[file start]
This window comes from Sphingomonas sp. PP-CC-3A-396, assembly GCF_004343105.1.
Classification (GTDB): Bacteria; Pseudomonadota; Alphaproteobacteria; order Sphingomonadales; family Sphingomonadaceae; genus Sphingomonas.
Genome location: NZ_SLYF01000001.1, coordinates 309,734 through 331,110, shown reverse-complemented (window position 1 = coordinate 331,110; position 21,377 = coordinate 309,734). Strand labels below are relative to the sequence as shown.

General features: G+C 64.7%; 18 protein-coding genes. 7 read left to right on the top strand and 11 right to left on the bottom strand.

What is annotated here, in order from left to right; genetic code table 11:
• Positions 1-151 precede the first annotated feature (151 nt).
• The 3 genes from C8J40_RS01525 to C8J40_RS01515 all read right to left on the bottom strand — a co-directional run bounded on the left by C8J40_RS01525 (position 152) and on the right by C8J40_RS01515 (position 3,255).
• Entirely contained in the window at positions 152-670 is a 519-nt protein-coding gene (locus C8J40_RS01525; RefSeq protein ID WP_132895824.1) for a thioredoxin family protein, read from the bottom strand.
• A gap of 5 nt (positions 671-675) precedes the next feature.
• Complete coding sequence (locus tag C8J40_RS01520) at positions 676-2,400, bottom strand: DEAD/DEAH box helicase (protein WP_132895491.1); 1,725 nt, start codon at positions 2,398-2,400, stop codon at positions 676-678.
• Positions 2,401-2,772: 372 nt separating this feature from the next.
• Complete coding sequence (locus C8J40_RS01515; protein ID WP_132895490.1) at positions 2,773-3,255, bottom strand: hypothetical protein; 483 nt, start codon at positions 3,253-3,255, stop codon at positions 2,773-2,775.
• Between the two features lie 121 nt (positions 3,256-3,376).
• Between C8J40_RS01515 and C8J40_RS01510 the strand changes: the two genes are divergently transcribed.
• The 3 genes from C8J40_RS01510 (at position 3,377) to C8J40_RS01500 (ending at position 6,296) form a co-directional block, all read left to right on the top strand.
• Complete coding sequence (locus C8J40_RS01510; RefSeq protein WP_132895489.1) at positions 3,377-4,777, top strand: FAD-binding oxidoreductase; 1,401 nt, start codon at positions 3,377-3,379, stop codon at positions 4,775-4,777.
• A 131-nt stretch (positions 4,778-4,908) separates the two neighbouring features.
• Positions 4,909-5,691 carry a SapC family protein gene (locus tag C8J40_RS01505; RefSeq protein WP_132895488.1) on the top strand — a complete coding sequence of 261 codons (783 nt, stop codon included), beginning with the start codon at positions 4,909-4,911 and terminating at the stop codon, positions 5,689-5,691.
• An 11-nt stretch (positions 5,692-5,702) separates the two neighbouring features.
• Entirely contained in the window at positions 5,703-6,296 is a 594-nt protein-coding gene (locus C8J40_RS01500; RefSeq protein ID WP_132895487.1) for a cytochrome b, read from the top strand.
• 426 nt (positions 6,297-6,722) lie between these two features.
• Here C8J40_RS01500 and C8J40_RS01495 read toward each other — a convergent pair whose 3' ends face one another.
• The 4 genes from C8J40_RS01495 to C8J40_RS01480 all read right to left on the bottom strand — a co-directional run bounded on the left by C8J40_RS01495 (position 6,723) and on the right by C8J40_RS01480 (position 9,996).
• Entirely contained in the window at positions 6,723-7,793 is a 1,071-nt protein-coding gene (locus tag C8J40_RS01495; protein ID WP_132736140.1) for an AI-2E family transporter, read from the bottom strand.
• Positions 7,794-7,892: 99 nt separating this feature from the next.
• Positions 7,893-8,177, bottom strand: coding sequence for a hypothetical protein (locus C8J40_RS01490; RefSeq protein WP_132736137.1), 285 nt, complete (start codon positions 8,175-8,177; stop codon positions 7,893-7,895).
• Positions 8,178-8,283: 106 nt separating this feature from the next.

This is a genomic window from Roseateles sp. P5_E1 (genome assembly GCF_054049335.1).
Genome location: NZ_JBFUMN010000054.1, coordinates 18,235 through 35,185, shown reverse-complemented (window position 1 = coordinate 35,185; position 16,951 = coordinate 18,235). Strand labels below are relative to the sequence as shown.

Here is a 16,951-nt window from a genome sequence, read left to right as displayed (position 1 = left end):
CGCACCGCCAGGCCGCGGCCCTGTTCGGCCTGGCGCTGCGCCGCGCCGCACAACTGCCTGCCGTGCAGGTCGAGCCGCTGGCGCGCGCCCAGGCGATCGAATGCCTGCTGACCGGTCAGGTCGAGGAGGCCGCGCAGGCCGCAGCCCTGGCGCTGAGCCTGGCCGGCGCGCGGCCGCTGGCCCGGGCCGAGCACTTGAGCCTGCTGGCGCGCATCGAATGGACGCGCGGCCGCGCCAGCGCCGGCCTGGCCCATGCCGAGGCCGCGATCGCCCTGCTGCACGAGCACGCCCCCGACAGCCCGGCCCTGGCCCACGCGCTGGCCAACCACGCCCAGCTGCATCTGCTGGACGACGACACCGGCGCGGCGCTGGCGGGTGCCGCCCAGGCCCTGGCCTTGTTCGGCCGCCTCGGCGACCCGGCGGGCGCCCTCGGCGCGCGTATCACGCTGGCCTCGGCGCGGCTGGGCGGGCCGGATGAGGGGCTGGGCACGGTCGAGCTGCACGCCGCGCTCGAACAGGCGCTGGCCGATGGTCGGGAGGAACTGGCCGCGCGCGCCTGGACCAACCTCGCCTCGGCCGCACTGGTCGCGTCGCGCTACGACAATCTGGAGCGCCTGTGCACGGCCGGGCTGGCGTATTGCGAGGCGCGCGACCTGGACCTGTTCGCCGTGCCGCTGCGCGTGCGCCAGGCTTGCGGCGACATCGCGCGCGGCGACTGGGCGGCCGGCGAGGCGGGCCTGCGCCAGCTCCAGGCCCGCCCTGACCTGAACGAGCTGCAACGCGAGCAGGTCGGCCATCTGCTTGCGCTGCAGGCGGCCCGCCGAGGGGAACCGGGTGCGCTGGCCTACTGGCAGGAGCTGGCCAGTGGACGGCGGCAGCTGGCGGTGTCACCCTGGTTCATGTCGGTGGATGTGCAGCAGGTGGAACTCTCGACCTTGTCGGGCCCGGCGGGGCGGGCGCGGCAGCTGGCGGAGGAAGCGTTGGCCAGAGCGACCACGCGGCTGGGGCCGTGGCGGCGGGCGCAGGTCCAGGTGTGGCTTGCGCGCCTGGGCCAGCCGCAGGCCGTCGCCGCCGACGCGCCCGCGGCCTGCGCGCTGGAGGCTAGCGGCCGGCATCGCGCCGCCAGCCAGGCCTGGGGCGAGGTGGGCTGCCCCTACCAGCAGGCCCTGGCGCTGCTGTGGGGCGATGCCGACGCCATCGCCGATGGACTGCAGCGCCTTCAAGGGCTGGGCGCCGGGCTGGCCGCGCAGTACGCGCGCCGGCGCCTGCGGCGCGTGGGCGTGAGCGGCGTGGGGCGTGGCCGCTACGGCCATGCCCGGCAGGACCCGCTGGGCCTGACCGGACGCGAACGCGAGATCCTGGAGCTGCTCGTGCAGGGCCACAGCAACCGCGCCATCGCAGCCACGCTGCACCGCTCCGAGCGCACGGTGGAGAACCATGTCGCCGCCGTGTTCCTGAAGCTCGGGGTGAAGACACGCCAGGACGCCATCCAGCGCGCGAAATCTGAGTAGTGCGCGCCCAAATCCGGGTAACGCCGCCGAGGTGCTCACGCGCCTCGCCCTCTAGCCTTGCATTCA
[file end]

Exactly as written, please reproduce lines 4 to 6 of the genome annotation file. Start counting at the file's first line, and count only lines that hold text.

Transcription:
General features: G+C 64.7%; 18 protein-coding genes. 7 read left to right on the top strand and 11 right to left on the bottom strand.

What is annotated here, in order from left to right; genetic code table 11:
• Positions 1-151 precede the first annotated feature (151 nt).